Why technical programs fail

Jason Yip
Jan 22, 2023

Built the wrong thing. Too late to fix.

You build the wrong thing and don’t find out until it’s too late to do anything about it. For a program, “you” can be any of the teams involved.

3 teams working on a program over 3 months. Right before launch, one of the teams has realised they built the wrong thing. “Ah… turns out we built the wrong thing. How much time do we have?” “This afternoon.” “Time for donuts?”
Built the wrong thing but it’s too late to do anything about it

Won’t finish in time. Too late to do anything.

You realise you can’t finish in time and don’t find out until it’s too late to do anything about it. For a program, “you” can be any of the teams involved.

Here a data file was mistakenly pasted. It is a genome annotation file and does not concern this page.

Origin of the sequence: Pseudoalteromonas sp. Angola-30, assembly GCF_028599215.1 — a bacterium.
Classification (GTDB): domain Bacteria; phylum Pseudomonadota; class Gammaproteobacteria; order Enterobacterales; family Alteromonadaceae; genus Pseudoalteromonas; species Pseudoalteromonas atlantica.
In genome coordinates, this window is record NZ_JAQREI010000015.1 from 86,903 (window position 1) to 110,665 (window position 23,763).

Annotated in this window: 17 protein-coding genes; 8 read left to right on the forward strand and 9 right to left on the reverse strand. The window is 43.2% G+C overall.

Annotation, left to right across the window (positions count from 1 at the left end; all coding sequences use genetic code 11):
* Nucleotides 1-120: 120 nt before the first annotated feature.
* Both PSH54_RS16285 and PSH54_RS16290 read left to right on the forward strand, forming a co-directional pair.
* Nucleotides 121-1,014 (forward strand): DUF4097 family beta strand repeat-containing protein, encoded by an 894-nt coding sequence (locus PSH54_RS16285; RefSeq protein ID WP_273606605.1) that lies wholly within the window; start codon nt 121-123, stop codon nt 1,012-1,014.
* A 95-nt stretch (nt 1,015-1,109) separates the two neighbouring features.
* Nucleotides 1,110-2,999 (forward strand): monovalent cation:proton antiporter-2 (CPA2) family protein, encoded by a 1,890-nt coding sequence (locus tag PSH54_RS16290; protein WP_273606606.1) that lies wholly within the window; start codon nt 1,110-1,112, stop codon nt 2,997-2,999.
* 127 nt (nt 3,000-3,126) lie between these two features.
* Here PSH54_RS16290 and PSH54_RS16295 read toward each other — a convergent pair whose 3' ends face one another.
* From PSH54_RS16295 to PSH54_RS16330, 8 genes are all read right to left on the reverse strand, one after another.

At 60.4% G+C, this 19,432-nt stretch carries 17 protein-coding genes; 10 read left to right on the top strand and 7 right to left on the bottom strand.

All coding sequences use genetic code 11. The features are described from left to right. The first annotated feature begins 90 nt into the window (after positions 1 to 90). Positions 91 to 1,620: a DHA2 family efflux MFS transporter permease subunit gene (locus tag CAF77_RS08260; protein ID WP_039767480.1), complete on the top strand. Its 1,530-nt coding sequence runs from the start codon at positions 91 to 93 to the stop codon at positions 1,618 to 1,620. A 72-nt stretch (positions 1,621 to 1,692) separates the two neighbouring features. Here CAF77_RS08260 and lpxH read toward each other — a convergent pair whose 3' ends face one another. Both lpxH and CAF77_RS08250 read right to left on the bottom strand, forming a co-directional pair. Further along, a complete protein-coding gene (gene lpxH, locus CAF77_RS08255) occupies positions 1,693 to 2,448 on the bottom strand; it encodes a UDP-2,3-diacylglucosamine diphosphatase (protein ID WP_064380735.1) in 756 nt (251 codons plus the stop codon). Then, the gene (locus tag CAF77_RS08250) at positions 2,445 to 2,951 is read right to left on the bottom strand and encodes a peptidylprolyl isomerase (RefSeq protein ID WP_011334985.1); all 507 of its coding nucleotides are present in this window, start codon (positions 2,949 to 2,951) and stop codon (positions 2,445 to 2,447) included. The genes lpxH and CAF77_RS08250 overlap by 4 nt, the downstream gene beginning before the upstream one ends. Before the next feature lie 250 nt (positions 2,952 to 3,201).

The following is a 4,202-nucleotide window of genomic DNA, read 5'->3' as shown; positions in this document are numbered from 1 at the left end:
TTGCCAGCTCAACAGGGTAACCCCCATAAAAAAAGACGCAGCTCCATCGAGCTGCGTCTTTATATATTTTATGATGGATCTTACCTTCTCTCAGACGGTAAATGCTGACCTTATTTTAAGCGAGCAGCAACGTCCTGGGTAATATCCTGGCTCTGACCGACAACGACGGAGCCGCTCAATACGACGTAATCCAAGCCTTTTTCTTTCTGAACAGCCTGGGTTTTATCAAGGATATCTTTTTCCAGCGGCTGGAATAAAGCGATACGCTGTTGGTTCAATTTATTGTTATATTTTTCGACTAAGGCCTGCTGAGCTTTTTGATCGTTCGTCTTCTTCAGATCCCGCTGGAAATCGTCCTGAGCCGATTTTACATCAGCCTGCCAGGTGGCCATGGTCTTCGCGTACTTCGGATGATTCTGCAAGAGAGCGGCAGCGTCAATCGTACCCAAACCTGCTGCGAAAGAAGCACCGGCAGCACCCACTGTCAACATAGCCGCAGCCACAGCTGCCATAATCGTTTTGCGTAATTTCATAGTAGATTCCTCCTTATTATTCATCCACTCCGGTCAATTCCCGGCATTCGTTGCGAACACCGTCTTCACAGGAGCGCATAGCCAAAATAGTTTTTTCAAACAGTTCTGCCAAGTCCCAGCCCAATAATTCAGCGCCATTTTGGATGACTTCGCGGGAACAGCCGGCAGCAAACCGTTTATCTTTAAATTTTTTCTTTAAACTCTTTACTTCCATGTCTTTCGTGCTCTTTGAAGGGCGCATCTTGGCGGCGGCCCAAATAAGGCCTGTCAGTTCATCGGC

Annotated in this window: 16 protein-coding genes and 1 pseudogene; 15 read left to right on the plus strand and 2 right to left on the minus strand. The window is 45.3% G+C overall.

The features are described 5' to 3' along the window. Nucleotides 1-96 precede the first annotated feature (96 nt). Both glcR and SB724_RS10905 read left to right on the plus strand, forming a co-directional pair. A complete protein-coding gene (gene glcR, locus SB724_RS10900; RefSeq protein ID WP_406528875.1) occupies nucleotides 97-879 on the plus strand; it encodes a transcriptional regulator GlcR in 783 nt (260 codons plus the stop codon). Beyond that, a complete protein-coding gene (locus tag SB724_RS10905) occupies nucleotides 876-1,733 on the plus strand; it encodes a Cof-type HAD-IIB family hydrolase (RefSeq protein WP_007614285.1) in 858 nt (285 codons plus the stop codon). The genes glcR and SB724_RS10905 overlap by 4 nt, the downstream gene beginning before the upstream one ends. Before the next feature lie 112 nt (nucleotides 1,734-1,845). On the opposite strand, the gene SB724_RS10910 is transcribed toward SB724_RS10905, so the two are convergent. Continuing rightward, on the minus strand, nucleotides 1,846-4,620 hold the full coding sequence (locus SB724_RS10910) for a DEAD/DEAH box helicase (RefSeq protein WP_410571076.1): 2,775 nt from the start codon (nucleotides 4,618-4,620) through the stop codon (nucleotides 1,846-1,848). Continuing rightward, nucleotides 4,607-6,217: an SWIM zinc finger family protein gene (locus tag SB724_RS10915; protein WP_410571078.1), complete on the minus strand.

Month 1: 30% done, Month 2: 60% done, Month 3: 90% done. “It’s time for launch! What’s our status?” “Everything is 90% done…” “When will it be 100% done?” “Probably another 2 months”
Realised you won’t finish in time but it’s too late to do anything about it

Integration hell

You build components separately in parallel and when you attempt to integrate, it all breaks and takes forever to fix (aka “Integration Hell”).

During program kickoff: “See you when we integrate in 3 months”. At the end, “time to integrate!”. “Huh? Nothing seems to work when we try to integrate. How long will this take to fix?” “No idea…”
Integration Hell

Overwhelming tech debt

Tech debt accumulates to the point that you can’t change anything without breaking something else and progress grinds to a halt.

Tech debt accumulates to the point that progress grinds to a halt

--

--

Jason Yip

Senior Manager Product Engineering at Grainger. Extreme Programming, Agile, Lean guy. Ex-Spotify, ex-ThoughtWorks, ex-CruiseControl